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Research in Review

Immune Checkpoint Inhibitor New Standard of Care for MSI-H Metastatic Colorectal Cancer

January 25, 2017

The immune checkpoint inhibitor nivolumab has shown durable responses and disease control in pretreated patients with DNA mismatch repair deficient/microsatellite instability high (MSI-H) metastatic colorectal cancer, according to a presentation at the Gastrointestinal Cancers Symposium.

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Approximately 4% of all patients with metastatic colorectal cancer have MSI-H, indicating a deficient DNA mismatch repair system. These patients tend to be less responsive to conventional chemotherapy and exhibit higher levels of tumor neoantigens, tumor-infiltrating lymphocytes, and expression of checkpoint regulators in immune cells. A common belief is that patients with DNA mismatch repair deficient MSI-H metastatic colorectal cancer may be targetable by immune checkpoint inhibitors.

Researchers led by Michael J Overman, MD, University of Texas MD Anderson Cancer Center, conducted a study to test response of the immune checkpoint inhibitor nivolumab in heavily pretreated patients with DNA mismatch repair deficient MSI-H metastatic colorectal cancer. Researchers enrolled 74 patients, 84% of whom had received two or more prior lines of therapy and had progressed. Patients were assigned to received nivolumab (3 mg/kg) every 2 weeks until the primary endpoint, overall response rate per investigator assessment, was reached. Secondary endpoints included overall response rate by blinded independent review.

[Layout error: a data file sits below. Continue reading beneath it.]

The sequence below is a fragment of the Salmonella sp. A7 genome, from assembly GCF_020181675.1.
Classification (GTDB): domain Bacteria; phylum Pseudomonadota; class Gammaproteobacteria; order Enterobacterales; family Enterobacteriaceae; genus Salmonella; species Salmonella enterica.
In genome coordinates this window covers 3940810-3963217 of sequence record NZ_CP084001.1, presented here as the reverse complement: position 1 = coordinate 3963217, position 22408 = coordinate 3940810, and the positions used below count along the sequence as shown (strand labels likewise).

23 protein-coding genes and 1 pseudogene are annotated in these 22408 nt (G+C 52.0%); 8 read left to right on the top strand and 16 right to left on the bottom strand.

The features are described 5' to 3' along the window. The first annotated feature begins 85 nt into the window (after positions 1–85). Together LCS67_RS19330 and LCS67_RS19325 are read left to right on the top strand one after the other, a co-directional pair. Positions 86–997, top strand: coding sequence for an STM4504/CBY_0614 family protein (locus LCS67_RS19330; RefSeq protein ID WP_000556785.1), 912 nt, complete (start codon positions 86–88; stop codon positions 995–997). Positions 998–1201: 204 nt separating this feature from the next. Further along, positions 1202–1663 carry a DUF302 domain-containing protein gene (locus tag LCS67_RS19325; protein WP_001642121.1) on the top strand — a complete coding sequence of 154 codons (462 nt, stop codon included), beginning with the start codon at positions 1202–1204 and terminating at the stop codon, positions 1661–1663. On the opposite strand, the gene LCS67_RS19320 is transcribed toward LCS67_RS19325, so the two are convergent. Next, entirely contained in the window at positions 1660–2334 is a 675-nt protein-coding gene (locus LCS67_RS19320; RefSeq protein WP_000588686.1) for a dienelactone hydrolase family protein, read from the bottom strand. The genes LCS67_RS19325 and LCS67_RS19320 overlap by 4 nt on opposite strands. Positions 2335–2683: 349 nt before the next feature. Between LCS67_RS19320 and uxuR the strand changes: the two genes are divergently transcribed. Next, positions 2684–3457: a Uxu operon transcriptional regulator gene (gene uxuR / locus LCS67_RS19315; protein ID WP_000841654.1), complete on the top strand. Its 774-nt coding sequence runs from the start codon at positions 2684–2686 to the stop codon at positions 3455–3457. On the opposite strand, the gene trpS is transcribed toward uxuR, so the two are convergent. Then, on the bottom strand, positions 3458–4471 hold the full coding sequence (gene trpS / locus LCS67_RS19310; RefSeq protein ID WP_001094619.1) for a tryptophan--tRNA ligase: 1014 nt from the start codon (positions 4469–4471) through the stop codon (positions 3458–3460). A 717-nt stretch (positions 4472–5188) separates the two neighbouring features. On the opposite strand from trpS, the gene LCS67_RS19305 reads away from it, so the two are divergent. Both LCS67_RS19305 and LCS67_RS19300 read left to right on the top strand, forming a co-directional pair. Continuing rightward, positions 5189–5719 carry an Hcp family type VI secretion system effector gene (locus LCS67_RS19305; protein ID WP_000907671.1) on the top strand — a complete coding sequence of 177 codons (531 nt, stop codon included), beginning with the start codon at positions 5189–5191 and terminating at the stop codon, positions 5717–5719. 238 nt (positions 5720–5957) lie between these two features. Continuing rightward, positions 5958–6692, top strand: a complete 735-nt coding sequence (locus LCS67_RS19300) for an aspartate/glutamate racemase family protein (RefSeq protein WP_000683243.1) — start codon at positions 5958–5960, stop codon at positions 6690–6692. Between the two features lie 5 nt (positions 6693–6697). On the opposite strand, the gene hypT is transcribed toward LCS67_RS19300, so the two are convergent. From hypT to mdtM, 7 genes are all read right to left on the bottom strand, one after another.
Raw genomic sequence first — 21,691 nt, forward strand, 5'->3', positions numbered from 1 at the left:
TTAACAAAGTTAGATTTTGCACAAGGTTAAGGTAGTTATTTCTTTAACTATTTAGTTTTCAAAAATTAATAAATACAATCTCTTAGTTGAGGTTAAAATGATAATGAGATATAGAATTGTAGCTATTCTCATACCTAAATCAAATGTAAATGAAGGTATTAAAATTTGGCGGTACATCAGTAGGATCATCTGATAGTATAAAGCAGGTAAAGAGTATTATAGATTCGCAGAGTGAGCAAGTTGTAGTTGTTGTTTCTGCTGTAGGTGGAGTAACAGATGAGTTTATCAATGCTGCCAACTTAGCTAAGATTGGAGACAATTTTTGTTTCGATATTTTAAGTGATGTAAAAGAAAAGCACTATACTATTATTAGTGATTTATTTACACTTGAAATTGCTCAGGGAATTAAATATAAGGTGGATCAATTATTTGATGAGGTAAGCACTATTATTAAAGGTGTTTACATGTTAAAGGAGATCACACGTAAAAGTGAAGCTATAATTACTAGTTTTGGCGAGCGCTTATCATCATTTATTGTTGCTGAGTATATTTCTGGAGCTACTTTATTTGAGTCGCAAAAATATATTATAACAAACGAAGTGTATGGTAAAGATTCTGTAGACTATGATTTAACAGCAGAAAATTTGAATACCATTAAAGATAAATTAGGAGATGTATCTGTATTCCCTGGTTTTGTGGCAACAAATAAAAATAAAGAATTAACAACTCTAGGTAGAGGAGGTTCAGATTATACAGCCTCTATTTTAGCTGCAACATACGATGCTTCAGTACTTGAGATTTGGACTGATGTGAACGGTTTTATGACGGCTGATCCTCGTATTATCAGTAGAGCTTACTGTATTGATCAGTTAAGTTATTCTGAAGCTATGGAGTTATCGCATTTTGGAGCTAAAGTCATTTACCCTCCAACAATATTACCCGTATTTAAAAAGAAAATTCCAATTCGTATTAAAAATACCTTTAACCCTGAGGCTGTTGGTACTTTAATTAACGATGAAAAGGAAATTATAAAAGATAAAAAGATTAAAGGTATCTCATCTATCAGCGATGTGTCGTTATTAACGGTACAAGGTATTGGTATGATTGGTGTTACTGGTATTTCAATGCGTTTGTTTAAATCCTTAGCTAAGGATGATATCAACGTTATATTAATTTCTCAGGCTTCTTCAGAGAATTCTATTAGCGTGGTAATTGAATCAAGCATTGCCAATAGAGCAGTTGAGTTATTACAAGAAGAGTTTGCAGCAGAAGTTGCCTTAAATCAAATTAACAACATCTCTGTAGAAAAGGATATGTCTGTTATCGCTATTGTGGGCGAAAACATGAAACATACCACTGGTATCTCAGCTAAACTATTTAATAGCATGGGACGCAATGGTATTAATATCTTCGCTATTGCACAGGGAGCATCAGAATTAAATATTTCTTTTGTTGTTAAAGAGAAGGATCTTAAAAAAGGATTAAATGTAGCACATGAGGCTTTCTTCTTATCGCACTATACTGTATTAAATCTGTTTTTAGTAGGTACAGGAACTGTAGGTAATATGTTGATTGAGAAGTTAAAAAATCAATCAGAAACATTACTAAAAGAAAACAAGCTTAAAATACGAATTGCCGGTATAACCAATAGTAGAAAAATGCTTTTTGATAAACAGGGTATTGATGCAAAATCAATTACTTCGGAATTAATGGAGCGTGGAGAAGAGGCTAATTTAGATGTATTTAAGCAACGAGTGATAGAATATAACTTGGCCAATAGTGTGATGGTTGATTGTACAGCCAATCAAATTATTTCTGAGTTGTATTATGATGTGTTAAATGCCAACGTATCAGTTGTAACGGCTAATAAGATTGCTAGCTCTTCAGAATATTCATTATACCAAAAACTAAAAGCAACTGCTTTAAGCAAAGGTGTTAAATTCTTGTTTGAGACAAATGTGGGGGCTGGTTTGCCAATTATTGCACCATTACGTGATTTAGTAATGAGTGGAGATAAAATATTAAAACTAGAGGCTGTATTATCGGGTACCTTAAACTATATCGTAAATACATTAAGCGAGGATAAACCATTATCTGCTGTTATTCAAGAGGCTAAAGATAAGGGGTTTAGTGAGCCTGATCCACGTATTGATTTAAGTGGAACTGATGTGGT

Results of the study showed the overall response rate was 31.1% per investigator and 27% by review committee after a median follow-up of 7.4 months. No complete responses were reported by investigators, but there were 23 partial responses and 29 patients showed stable disease (disease control rate for 12 or more weeks, 68.9%). Two complete responses were reported by the blinded independent review, along with 18 partial responses and 29 patient cases of stable disease (disease control rate for 12 or more weeks, 62.2%). Median progression-free survival (PFS) was 9.6 months with a 12-month rate of 48.4% per investigator review.

Grade III-IV treatment-related adverse events were reported in 20.3% of patients, including acute kidney injury, increased alanine aminotransferase, colitis, and stomatitis. There were no deaths related to drug toxicity in the study.

Researchers concluded that nivolumab showed durable responses and disease control, deeming it an acceptable treatment option for MSI-H metastatic colorectal cancer.

“These results suggest that nivolumab should be considered a new standard of care for patients with previously treated MSI-H advanced CRC,” said Dr Overman. “This is in line with the recent amendment to NCCN guidelines which recommend all metastatic colorectal cancer patients have testing for MSI-H and also patients with MSI-H colorectal cancer after initial therapy be considered for either pembrolizumab or nivolumab monotherapy.”

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